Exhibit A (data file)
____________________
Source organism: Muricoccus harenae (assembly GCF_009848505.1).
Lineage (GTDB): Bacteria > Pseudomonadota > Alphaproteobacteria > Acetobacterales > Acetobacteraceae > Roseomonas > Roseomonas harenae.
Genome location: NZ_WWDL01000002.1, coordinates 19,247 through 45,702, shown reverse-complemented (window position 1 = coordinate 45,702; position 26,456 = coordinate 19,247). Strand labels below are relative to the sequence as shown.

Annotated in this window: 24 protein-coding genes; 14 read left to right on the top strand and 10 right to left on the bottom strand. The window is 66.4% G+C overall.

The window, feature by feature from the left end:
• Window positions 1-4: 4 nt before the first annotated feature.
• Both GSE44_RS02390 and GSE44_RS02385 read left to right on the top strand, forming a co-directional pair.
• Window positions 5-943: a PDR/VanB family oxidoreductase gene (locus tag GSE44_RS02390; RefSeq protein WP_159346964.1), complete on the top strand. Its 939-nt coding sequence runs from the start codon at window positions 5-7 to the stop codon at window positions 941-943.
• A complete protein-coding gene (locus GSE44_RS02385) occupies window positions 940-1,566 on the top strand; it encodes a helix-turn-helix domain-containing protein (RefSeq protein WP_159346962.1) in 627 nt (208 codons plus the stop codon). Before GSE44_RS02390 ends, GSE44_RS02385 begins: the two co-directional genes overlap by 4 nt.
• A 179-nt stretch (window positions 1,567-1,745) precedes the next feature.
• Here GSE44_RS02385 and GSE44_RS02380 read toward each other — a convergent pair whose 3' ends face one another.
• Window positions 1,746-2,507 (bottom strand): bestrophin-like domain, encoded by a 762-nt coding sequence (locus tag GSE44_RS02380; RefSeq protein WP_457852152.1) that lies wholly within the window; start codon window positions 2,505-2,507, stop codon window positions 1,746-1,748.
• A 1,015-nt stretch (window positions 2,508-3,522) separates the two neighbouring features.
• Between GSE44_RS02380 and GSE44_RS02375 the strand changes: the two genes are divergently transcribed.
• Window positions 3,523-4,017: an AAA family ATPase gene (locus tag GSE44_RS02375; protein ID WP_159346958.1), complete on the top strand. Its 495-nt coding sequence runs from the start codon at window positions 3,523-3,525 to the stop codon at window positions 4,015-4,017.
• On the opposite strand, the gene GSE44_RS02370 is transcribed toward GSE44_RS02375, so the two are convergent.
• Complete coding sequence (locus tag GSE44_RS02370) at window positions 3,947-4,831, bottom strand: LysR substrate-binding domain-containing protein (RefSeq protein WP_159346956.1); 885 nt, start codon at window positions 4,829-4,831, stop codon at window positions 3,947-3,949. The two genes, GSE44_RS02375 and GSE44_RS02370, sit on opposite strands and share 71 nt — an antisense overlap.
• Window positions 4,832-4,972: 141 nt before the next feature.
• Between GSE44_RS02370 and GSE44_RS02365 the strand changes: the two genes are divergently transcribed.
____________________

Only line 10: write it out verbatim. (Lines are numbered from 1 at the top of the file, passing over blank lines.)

• A 179-nt stretch (window positions 1,567-1,745) precedes the next feature.